Meanwhile, Go-jek, which recently raised US$1.5 billion and is valued at US$5 billion, has expanded into Vietnam and Thailand and is eyeing entry into Singapore and the Philippines – turning its battle with Grab into a regional competition.
However, cheap fares and crazy promotions are not enough to sustain the popularity of these firms if the harassment continues, as highlighted by one case in Indonesia last week.
A female rider said she was kissed by her Grabcar – Grab’s private car-hailing service – driver, and she “didn’t do anything because she was so [scared] of being killed by the driver”, according to an Instagram story that went viral on Twitter.
The driver then forced her to give him a 5-star rating, a gauge that defines a driver’s quality of service. Grab’s brand took a hit as the viral story prompted other users to share their own unresolved sexual harassment stories allegedly involving Grab drivers.
“These [tweets] about Grab drivers’ behaviour are making me think twice before ordering a ride with Grab,” said Fauza, who was hit on in Bandung. “Grab needs to firmly respond to these complaints.”
Grab’s response to the kissing allegation made the matter worse. The company said it tried to mediate a meeting between the driver and the rider, but the latter refused to meet with her alleged harasser. The victim-blaming insinuation in the statement prompted a backlash, which spiralled into a call to boycott Grab.
“This is a crime, Grab should not act as a mediator,” “said Twitter user Chintami Maranata.
While Grab was trying to recover from the blunder, Go-jek was lauded as an LGBTI champion after an executive said in a Facebook post on October 11 that the company embraced “differences of any kind be it gender, race, religion … sexual orientation, or any other characteristics protected by law”.
The post also went viral, spawning #UninstallGojek, a hashtag first tweeted by Muslim Cyber Army – a Twitter account notorious for its role in spreading hoaxes and inciting racially and religiously charged hate speech. The hashtag was later hijacked by the country’s pro-LGBTI allies, and was turned into #UninstallGrab instead. Both phrases trended on Indonesian Twitter for a few days.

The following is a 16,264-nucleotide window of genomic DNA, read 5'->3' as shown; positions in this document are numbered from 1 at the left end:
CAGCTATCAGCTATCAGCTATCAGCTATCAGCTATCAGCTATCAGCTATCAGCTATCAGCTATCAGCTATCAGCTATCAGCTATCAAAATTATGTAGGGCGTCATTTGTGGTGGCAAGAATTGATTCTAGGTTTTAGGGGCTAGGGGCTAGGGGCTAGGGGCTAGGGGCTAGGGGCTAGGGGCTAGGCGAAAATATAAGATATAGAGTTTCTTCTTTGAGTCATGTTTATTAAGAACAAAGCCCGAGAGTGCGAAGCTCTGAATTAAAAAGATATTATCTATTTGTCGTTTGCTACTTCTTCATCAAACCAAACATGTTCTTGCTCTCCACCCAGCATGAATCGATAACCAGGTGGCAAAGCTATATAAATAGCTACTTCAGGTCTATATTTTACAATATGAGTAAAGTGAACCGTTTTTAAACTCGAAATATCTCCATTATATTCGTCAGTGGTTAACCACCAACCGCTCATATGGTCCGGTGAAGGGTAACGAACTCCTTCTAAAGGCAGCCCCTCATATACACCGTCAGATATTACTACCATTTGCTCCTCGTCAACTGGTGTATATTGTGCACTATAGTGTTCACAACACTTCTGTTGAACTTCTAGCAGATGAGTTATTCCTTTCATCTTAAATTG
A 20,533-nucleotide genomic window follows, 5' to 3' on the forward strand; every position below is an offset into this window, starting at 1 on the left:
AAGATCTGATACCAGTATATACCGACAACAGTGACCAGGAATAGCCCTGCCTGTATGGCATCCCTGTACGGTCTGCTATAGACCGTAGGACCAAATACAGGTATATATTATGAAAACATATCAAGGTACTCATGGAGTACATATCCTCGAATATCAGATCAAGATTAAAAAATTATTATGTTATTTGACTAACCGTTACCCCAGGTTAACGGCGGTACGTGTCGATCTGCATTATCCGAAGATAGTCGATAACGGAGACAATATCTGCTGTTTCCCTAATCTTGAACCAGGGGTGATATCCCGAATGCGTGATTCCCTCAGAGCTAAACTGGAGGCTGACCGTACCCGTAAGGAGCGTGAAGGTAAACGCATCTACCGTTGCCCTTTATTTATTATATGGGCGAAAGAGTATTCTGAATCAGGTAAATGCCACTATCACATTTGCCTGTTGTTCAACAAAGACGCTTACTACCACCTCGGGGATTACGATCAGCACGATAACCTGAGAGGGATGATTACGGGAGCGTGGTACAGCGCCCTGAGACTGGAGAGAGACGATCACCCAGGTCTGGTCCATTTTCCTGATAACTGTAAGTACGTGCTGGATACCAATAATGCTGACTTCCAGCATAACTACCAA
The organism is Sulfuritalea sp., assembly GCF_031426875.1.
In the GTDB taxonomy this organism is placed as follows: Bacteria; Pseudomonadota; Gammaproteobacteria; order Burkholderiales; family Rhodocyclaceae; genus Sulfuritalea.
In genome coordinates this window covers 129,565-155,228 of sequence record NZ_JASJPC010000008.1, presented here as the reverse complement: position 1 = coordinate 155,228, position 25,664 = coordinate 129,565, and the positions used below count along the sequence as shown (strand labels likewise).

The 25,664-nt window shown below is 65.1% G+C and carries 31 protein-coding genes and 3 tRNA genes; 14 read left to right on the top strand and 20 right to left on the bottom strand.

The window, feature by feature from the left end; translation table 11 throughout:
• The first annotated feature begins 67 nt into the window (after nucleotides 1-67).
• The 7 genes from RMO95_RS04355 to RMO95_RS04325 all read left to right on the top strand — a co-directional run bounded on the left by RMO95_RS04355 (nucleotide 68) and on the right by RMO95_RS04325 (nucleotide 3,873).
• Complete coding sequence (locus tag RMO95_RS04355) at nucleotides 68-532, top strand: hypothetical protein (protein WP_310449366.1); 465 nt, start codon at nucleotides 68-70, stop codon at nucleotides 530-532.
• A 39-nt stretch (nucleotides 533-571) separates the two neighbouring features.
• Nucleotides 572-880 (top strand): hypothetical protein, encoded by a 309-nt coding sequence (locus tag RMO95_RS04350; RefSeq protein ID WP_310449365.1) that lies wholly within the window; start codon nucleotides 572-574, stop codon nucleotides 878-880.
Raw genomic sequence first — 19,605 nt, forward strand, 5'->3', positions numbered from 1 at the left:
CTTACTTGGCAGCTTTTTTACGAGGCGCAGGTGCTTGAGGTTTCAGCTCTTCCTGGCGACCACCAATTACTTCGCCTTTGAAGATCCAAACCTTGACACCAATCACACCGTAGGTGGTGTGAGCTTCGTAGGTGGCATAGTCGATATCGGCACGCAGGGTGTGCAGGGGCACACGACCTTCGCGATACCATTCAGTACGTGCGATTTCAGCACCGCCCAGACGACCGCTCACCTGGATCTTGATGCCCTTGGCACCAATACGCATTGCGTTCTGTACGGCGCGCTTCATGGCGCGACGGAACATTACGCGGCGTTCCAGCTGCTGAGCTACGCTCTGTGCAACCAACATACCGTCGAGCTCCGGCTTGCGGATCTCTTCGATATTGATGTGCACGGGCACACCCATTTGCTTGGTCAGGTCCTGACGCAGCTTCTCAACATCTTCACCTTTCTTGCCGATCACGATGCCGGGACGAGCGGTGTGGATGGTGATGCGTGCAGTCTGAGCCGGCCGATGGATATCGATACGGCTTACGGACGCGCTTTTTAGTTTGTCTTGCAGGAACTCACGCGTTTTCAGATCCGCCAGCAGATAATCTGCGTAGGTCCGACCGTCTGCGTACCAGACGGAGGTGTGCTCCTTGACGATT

“Grab is having endless unsolved sexual misconduct by their drivers and people go silent over that, while Go-jek is here supporting the LGBTI community and suddenly #UninstallGojek is a trending topic in Indonesia,” Twitter user Dinda said. “This is beyond my logic, people cannot be allowed to be this stupid.”
For its part, Grab has apologised for the way it handled the case, and has consulted the National Commission on Violence Against Women on how to prevent and deal with sexual misconduct reported by drivers and riders.
“Many victims of sexual assault are scared to speak up or ask for help. There should be special treatment for victims, such as third parties that can listen and relay the victims’ stories to the relevant parties,” said Mariana Amiruddin, a commissioner at the agency who attended the meeting with Grab.
“We are planning to have discussions with all ride-hailing companies about the right procedures for handling sexual assault complaints.”
Grab offers an emergency button and a “Share My Ride” feature that allows riders to contact and inform their loved ones in case of danger, which Go-jek doesn’t have.
Grab has also introduced a verification system where the app prompts drivers to take a selfie, to prevent the account from being misused by third parties. Both apps already include a direct call button to the companies for users to report sexual misconduct.
The features might help riders to feel more at ease when booking rides with strangers, but they are unlikely to make the concerns disappear.
“I used to report to my dad the name of the drivers and their licence plate numbers, but I’ve stopped doing that because I felt safe,” said Asria from Malang.